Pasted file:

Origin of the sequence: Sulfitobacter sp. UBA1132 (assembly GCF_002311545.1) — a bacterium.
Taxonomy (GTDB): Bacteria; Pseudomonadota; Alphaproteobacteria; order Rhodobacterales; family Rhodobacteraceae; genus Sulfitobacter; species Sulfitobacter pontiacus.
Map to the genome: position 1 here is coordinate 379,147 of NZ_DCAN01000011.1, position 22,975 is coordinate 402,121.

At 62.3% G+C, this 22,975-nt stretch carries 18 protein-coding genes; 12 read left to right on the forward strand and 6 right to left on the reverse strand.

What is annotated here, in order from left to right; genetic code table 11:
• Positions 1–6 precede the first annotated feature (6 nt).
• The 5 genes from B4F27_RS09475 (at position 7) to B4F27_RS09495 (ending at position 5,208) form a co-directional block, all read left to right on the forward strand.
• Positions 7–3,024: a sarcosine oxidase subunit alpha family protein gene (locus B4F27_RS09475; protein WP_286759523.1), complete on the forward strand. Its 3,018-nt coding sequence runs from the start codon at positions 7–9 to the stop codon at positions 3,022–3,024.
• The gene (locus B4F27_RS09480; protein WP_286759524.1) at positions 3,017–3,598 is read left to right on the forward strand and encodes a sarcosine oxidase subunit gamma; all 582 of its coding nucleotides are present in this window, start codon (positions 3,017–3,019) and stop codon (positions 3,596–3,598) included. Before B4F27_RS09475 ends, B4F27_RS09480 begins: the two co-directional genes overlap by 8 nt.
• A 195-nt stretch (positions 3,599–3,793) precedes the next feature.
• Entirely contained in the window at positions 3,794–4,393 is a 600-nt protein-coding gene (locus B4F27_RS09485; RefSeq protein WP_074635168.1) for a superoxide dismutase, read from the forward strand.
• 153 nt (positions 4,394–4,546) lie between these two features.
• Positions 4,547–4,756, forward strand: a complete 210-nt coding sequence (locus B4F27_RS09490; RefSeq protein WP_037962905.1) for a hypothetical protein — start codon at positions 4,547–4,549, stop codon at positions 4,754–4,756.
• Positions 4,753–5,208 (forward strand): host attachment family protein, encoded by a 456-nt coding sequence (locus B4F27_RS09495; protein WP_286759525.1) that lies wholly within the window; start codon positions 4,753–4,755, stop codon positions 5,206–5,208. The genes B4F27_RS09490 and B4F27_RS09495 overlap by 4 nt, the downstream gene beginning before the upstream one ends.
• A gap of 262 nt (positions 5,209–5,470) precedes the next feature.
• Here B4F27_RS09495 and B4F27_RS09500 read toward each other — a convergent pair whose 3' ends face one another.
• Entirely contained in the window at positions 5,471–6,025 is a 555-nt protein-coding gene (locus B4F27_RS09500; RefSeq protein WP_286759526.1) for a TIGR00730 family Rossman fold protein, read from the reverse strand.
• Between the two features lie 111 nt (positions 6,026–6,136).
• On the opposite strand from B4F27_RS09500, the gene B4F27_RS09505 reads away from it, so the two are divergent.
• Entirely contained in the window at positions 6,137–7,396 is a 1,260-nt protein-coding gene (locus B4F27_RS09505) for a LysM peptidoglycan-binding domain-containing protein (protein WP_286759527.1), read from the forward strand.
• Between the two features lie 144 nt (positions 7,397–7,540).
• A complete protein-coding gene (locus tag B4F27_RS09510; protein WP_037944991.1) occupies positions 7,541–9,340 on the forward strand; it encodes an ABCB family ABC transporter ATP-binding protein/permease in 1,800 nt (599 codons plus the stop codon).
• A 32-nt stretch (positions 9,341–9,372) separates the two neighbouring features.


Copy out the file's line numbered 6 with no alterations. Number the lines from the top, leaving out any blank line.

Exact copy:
• Positions 1–6 precede the first annotated feature (6 nt).